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Evaluate the following complex integrals using parameterisation

$$\int \limits_{\beta} f(z) dz$$

where $\beta$ represents the line segment from $-i$ to $2+5i$, followed by the line segment from $2+5i$ to $5i$, and $f(x+yi)=iy+x^2$

What i tried

I tried using parameterisation such as letting $z=t+it$ but i couldnt find a suitable one. Also for the line segment from $-i$ to $2+5i$ can i split it to become $-i$ to $5i$ and then from $5i$ to $2+5i$ . And then parameterise each one individually? Is there a general approach to solving this type of questions. Could anyone please explain. Thanks

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  • $\begingroup$ Are you sure that $f(z) = x^2 + iy$? $\endgroup$
    – David
    Aug 30, 2017 at 0:12

3 Answers 3

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So you have an integral $\int_\beta f(z)\, dz$ where $\beta$ represents two line segments. First, let's parameterize each one:

$C_1$ goes from $-i$, which means the point is $(0,-1)$, to $2+5i$, which means the point is $(2,5)$, so:

\begin{align} C_1(t) &= (0,1) + t[(2, 5)-(0,-1)] \\ C_1(t) &= (2t, 6t-1). \end{align}

$C_2$ goes from $2+5i$, which means the point is $(2,-5)$, to $5i$, which means the point is $(0,5)$, so:

\begin{align} C_2(t) &= (2,5) + t[(0, 5)-(2,5)] \\ C_2(t) &= (2-2t, 5). \end{align}

Perfect, you have parametrized $\beta$, now the question is: how do you include this in the integral? You have this function $f(z) = x+iy$ and you have to convert it to $z$ notation, such as this:

\begin{align} f(z) &= x^2 +iy \\ f(z) &= x -x + x^2 + iy \\ f(z) &= x + iy -x + x^2 \\ f(z) &= z - \dfrac{z + \bar z}{2} + \left(\dfrac{z + \bar z}{2} \right)^2. \end{align}

And now the integral is:

\begin{align} \int_\beta f(z) \, dz &= \int_\beta \left[z - \dfrac{z + \bar z}{2} + \left(\dfrac{z + \bar z}{2} \right)^2 \right] \,dz \\ &= \int_{C_1} \left[z - \dfrac{z + \bar z}{2} + \left(\dfrac{z + \bar z}{2} \right)^2 \right] \,dz \\ &+ \int_{C_2} \left[z - \dfrac{z + \bar z}{2} + \left(\dfrac{z + \bar z}{2} \right)^2 \right] \,dz. \end{align}

Before you put $C_1(t)$ and $C_2(t)$, you have to convert them to $z$ notation, which might be strange but it is easy:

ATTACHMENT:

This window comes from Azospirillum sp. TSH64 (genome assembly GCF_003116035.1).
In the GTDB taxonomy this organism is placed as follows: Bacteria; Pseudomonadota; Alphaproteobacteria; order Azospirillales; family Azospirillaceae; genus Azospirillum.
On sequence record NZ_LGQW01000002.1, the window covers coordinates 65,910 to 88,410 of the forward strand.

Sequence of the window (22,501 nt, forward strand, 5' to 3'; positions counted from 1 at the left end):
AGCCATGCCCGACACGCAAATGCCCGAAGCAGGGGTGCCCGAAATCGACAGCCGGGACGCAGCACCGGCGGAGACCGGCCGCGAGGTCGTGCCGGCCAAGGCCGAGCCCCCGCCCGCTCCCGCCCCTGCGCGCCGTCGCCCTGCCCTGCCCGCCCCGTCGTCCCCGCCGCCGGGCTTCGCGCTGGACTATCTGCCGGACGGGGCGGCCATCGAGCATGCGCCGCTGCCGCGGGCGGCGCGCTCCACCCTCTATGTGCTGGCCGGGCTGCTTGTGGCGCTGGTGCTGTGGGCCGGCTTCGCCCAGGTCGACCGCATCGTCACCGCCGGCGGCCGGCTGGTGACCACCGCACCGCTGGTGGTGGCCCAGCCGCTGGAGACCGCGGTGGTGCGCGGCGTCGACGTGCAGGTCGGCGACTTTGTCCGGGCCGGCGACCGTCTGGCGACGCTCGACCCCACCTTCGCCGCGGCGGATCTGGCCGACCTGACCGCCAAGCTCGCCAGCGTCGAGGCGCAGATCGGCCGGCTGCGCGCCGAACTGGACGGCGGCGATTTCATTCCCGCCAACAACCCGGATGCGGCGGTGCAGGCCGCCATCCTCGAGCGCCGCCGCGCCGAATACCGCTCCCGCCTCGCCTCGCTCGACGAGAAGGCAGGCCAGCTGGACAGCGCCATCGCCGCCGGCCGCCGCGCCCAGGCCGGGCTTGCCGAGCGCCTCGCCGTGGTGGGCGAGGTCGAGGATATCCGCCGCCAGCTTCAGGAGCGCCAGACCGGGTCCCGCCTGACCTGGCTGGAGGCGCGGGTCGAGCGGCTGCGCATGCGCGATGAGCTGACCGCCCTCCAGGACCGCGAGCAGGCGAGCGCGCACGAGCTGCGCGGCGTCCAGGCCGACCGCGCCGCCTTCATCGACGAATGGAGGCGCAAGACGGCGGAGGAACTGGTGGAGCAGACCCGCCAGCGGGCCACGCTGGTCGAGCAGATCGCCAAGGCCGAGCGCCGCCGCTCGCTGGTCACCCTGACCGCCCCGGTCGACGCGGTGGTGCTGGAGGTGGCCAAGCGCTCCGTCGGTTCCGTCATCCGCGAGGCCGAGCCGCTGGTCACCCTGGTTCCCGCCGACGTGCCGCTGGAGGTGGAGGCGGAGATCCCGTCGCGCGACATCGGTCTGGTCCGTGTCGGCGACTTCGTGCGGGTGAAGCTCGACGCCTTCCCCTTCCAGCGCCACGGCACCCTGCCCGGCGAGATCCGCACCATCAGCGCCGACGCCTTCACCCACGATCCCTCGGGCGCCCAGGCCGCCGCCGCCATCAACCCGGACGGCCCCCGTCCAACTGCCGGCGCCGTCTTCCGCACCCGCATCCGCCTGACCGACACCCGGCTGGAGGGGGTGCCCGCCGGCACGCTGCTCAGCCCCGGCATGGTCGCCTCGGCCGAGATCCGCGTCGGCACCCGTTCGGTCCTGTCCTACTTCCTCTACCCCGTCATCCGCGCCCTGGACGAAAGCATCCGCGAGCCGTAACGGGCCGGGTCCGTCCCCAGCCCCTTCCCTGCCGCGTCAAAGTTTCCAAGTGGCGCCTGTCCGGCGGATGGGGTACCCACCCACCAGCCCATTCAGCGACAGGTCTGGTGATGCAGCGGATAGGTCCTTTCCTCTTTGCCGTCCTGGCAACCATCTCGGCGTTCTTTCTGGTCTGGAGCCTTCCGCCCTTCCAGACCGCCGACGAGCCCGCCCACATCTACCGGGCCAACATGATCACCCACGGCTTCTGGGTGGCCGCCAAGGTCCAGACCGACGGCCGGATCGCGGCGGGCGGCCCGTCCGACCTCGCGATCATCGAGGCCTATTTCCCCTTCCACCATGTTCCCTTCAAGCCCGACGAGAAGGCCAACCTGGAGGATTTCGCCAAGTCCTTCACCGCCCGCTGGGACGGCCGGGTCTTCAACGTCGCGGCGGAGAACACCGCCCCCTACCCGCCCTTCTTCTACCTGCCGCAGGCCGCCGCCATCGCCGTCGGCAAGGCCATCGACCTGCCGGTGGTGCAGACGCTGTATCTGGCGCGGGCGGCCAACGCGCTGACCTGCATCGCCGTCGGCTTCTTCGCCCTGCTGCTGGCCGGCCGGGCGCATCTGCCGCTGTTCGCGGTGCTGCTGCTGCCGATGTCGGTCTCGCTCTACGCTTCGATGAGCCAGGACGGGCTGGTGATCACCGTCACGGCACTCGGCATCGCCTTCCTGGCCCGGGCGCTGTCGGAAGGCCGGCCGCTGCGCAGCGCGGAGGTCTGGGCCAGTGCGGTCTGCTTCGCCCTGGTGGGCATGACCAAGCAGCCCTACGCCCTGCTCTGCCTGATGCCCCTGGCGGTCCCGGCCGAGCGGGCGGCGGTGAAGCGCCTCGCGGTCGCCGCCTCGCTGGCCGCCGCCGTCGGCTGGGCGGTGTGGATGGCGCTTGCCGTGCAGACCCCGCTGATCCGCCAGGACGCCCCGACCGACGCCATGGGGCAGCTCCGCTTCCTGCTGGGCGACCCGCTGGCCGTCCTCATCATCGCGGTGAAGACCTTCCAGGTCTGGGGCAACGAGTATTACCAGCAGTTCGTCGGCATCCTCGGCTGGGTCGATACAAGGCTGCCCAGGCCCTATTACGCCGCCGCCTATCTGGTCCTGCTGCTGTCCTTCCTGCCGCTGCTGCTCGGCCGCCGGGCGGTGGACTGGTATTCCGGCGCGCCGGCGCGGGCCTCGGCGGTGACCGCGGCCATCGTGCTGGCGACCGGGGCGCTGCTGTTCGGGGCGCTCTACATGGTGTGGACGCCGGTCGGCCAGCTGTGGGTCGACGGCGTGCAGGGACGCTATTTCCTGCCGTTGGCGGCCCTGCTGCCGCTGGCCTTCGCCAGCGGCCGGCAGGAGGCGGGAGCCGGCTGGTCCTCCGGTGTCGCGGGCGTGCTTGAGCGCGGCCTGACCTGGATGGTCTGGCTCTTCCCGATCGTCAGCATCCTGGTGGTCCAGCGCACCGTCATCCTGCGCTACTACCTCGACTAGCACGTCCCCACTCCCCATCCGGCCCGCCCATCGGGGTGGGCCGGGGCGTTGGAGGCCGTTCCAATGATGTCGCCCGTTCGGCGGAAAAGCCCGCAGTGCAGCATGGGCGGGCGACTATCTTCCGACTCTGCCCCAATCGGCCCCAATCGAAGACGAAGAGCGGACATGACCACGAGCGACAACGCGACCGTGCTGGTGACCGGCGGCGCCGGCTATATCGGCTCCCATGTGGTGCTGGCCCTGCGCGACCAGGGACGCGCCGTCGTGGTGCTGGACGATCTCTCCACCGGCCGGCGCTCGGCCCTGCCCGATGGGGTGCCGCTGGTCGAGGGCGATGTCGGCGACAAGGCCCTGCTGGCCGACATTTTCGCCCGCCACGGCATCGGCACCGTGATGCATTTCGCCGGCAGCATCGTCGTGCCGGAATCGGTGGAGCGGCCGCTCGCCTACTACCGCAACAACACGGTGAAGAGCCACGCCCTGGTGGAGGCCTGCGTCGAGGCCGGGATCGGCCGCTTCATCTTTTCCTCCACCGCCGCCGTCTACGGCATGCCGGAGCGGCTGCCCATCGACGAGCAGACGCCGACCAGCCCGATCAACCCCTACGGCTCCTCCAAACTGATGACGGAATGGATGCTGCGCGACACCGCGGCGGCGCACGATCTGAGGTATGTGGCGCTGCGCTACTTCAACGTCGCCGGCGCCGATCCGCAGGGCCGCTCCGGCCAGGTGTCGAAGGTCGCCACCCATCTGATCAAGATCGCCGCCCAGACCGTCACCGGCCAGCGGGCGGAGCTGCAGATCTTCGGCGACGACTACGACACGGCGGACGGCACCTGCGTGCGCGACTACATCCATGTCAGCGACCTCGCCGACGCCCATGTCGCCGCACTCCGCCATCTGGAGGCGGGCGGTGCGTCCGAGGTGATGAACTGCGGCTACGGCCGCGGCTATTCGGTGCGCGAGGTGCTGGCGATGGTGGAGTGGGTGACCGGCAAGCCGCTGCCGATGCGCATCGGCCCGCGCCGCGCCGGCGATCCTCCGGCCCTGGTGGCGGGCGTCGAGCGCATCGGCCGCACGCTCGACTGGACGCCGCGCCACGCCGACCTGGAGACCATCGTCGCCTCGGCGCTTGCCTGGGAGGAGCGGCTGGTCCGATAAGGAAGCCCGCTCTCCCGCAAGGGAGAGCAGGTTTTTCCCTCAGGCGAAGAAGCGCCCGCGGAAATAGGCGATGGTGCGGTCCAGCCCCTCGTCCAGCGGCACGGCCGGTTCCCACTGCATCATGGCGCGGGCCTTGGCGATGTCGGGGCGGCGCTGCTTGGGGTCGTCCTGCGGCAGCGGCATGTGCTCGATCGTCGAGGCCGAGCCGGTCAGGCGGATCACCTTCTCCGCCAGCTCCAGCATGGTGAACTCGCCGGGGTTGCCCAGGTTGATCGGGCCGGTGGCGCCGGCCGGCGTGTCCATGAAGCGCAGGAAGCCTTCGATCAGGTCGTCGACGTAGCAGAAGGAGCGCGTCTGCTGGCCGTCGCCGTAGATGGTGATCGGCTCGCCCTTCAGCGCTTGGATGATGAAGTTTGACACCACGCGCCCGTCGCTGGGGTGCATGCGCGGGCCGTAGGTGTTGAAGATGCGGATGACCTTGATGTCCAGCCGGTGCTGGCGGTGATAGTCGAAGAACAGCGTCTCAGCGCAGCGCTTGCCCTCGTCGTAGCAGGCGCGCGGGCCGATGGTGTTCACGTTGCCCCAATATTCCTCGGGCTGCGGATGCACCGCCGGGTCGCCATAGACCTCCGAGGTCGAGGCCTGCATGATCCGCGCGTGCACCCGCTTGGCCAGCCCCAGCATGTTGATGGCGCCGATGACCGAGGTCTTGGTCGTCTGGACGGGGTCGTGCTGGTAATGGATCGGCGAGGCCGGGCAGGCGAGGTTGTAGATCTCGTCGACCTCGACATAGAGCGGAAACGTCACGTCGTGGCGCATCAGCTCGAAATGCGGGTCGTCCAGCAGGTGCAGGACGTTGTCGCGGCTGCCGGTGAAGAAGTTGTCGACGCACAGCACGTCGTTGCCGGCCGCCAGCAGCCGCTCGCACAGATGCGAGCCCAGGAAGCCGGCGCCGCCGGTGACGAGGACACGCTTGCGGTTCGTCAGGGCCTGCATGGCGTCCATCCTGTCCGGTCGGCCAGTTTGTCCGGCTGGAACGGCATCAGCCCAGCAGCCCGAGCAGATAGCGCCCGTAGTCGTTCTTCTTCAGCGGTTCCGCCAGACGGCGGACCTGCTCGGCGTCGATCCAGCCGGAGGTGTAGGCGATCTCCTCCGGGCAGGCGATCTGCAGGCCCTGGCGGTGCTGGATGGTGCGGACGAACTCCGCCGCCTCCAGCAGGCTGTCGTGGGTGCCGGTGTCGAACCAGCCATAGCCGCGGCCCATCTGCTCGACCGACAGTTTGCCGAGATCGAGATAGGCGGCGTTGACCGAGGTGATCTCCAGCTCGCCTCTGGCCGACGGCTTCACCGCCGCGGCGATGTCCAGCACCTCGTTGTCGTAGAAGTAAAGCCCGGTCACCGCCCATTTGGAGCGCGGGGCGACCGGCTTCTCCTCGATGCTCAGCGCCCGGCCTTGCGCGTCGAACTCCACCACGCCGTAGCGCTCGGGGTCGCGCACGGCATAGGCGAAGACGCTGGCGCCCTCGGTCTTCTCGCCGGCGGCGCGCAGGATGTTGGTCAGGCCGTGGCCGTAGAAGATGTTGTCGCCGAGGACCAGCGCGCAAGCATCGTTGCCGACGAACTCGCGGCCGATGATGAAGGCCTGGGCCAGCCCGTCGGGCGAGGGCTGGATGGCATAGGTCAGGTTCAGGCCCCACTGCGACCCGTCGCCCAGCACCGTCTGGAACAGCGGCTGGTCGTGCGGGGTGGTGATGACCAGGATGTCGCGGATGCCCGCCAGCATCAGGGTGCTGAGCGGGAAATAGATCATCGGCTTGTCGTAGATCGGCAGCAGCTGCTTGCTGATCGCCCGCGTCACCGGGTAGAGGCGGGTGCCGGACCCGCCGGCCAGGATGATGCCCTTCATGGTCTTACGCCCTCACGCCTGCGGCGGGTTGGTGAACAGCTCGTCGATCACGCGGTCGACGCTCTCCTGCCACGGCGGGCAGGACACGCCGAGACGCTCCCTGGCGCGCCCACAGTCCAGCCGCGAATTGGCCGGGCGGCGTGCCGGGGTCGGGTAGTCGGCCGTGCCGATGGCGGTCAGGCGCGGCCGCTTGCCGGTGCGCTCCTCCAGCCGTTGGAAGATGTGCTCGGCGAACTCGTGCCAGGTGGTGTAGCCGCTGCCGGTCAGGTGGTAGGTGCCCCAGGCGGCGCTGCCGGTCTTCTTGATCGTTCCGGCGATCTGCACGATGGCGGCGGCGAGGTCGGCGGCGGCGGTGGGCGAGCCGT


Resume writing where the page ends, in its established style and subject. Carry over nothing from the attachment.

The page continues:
\begin{align} C_1(t) &= z_1(t) = 2t + i(6t-1) \\ C_2(t) &= z_2(t) = 2 -2t + 5i. \end{align}

Let's do the first intregal:

\begin{align} \int_{C_1} \left[z - \dfrac{z + \bar z}{2} + \left(\dfrac{z + \bar z}{2} \right)^2 \right] \,dz \\ &= \int_0^1 \left(2t + i(6t-1) -2t + 4t^2 \right) (2+i6)\,dt \\ &= -\dfrac{28}{3} + 12i. \end{align}

By the way, $dz_1 = (2+6i)dt$. The second integral is:

\begin{align} \int_{C_2} \left[z - \dfrac{z + \bar z}{2} + \left(\dfrac{z + \bar z}{2} \right)^2 \right] \,dz \\ &= \int_0^1 \left(2 -2t + 5i -(2-2t) + (2-2t)^2 \right) (-2)\,dt \\ &= -\dfrac{8}{3} - 10i. \end{align}

By the way, $dz_2 = -2 dt$. Therefore, the result is $-12 +2i$.

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General: the line segment from $a$ to $b$ has the parametrisation

$C(t)=a+t(b-a)$ with $t \in [0,1]$.

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  • $\begingroup$ Does this parametrisation works for all types of questions of this sort, or is it only meant specifically for this question? $\endgroup$
    – ys wong
    Aug 23, 2017 at 14:02
  • $\begingroup$ In my answer $a$ and $b$ are arbitrary elements of $ \mathbb C$ . $\endgroup$
    – Fred
    Aug 23, 2017 at 14:21
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As real vector spaces, $\mathbb C$ and $\mathbb R^2$ are identical. Finding parameterizations of curves in $\mathbb C$ is thus the same as finding them in $\mathbb R^2.$ I point this out to emphasize that this part of complex analysis is no different from what you probably saw when studying vector calculus.

Let $p,q\in \mathbb R^2.$ Then the line in $\mathbb R^2$ through $p$ and $q$ is the set of points $\{p+t(q-p): t\in \mathbb R\}.$ The line segment from $p$ to $q$ is the part of the line corresponding to $t\in [0,1].$ Thus the "standard parameterization" of the line segment $[p,q]$ is the curve $\gamma :[0,1]\to \mathbb R^2$ defined by $\gamma (t) = p +t(q-p).$ It's very important for you to know this.

It should be noted that there are other ways to parameterize $[p,q].$ For example $[(0,0),(1,1)]$ can be parameterized as above, but also as $\gamma(t) = (t^2,t^2), t\in [0,1].$ But the the standard parameterization is the most basic and easiest of them in most cases.

So with $p=-i=(0,-1), q = 2+5i = (2,5), r = 5i = (0,5),$ you're set up to find the value of the given contour integral.

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